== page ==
How you approach the management of your horse’s health depends very much on individual filters. Every situation requires individual assessment.
For example, I may get two requests for a supportive program for a horse with laminitis.
Horse 1 is in extreme pain and under the care of veterinarian as well as a hoofcare specialist. The herbs I suggest to support the healing process need to complement and not be in opposition to the prescribed veterinary care. To philosophically insist that all veterinary prescriptions be ceased and the horse wholly rely on herbs and essential oils could challenge the owner’s mental wellbeing, and the owner’s stress would undermine the effectiveness of the program I am asking them to adhere to. For this horse it is best to work with what is in place.
Horse 2 may have chronic laminitis that the owner has been managing but needs advice on a sudden acute flare up of the condition. With this owner, as they have a higher level of trust in natural therapies so supporting them rely on herbs with the caveat that they have their veterinarian on standby if required, is empowering for them. For this owner to be completely reliant on pharmaceutical drugs for recovery could cause distress and their concerns could block the effectiveness of both the drugs and herbs.
Drugs and herbs do not need to be exclusive of the other, and the best approach on the day is the one that supports both the horse and owner in a way they can experience the least amount of stress and feel safe in their decisions.
In some countries, owners will not have a choice. It is legislation that determines who can assist the horse.
With ongoing chronic issues such as arthritic joints, herbs and essential oils, homeopathics and bodywork are much easier on the horse and body systems. Then if there is an injury or a painful flare up of the condition your veterinarian can intervene and once the nasty aspects are manageable again you can resume ‘naturally’. This is having the best of both approaches.
The same occurs with parasites. Over the years we have overused or used the wrong worming products. No single approach can guarantee you the best coverage with parasite management. However, sensible practices can limit the reliance on drugs. Using herbs that make the gut less hospitable to worms, then checking the worm count before worming helps in reducing the frequency you worm and to select the most effective product, when needed.
Stomach ulcers can be managed with natural products but if a stressful event causes a flare up a return to the proprietary product the horse has previously been responsive to can help restore a balance and then herbal maintenance can resume mending and strengthening. Using nervine you are supporting and strengthening the nervous system so that the horse is less and less reactive the stressors, and with time the gut is less irritated and you no longer need the herbs or the products.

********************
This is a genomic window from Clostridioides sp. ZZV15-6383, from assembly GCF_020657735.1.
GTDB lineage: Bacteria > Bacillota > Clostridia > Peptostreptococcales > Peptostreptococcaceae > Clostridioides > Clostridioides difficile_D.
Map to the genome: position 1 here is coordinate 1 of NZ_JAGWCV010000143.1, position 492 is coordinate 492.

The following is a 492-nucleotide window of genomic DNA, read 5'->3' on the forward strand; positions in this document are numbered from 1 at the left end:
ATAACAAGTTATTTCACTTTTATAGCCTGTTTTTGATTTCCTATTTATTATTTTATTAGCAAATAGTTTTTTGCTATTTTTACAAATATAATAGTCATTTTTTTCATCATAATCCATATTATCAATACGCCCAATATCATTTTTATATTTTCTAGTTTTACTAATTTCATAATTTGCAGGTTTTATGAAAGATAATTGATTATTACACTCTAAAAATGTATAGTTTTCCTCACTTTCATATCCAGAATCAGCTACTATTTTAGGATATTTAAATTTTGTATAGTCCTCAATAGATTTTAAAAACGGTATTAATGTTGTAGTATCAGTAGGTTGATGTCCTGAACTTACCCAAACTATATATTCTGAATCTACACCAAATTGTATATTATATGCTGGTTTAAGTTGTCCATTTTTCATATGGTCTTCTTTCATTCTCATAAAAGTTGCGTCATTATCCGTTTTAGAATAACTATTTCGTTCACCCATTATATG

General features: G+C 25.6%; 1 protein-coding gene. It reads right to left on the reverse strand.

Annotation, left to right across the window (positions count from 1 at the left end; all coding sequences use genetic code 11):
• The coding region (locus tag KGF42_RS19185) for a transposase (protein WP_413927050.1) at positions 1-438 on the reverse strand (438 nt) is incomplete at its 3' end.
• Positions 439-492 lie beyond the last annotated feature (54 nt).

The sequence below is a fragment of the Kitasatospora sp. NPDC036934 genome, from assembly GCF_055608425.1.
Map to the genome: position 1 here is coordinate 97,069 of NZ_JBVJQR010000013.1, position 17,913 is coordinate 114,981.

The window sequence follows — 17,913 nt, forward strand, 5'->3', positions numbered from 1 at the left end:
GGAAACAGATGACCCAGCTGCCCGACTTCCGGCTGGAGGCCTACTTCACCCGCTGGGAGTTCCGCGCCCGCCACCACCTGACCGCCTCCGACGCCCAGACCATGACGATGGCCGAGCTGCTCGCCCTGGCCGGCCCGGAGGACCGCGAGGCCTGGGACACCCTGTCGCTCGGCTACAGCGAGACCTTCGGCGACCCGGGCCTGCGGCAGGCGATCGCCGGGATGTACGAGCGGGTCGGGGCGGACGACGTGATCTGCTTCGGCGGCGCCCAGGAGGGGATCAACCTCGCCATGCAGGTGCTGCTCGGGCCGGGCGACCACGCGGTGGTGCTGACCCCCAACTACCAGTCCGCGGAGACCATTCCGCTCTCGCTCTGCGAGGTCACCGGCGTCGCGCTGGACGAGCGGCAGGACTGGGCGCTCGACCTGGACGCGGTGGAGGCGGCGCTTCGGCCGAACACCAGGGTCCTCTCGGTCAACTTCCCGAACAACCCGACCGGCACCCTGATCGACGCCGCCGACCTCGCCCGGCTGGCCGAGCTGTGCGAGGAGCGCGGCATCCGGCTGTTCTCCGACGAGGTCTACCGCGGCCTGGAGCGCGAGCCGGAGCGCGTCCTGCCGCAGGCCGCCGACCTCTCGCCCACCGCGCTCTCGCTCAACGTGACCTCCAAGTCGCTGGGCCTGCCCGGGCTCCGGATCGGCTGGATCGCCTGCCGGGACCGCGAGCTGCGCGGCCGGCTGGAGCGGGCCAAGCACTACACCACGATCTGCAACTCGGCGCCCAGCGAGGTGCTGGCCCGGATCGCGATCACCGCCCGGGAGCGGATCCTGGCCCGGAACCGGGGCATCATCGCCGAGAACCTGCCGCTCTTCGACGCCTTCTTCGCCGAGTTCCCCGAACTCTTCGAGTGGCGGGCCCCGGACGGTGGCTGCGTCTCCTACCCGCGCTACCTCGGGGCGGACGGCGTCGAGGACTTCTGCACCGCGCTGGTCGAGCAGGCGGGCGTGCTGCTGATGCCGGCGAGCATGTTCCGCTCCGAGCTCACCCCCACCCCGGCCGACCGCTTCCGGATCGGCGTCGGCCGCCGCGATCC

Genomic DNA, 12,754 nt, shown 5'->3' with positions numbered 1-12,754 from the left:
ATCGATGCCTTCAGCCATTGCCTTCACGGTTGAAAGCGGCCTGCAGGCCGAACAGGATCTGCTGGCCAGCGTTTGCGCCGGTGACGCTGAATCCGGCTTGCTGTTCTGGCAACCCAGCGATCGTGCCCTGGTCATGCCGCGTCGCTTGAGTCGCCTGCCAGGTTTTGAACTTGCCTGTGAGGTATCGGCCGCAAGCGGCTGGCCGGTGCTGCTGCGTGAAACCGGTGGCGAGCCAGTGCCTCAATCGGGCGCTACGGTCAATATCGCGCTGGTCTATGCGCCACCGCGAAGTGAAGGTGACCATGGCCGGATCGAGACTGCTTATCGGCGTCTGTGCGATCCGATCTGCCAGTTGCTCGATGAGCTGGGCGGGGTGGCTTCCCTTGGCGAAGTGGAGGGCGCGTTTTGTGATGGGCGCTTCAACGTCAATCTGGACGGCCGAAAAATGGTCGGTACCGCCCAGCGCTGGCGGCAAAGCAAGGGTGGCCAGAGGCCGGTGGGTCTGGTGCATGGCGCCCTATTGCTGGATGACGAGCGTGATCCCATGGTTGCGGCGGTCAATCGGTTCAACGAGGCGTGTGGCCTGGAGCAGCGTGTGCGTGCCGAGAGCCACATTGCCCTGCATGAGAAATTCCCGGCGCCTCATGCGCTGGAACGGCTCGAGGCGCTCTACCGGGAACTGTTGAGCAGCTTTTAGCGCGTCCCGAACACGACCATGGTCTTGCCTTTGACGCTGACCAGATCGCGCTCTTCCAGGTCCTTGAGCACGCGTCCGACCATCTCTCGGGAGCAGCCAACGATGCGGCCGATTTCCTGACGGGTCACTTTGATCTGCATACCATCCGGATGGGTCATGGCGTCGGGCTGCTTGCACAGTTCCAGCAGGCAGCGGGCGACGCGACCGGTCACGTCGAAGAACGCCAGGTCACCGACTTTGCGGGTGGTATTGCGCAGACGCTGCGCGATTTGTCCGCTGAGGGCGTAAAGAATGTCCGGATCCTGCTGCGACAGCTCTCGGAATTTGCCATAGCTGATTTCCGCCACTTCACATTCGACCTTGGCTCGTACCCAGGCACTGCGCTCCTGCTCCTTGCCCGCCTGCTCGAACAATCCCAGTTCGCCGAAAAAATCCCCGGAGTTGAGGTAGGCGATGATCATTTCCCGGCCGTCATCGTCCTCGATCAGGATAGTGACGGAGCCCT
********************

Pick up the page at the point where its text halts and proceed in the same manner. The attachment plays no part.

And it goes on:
Endocrine issues can be difficult to work with as once the horse is on a pharmaceutical product that regulates reproductive cycles or endocrine diseases, the herbs that would be appropriate could clash within the body with these medications and these are medications that need veterinarian supervision if discontinuing. The pharmaceutical approach is not completely exclusive as to what herbs you can use to support secondary issues, but you have to be very careful what herbs you do choose.
With the competition horse prohibited substances and the possibility of herbs and essential oils testing positive or being deemed unsportsmanlike, the competitor has to rely on substances that have a defined withholding period so as not to be disciplined or affect their professional reputation. With herbs available information is anecdotal not reliable, and even with available drugs the studies have been conducted on small numbers of horses, but at least documented for veterinarians to rely on.
Pharmaceutical companies are investing less in acute relief and focusing on the chronic conditions where they get more of a financial return for their research dollar. Bacterial strains becoming resistant to current antibiotics and fewer new antibiotic products being developed means strengthening the immune system with herbs is a sensible approach for both human and horse.
Simple ‘preventatives’ can assist. One favourite for horses is to attach an Aromawearable tag to their collar so that they inhale immune system enhancing or digestive essential oils with their evening feed. Or for the nervous agitated horse travelling home with a tag impregnated with calming aromatherapy. Both options have the horse more settled and less vulnerable to physical issues.
It is a juggle between which approaches to take, what is important to remember is that both are appropriate if you understand and consider all options so that you can sensibly decide what is best with you and your horse.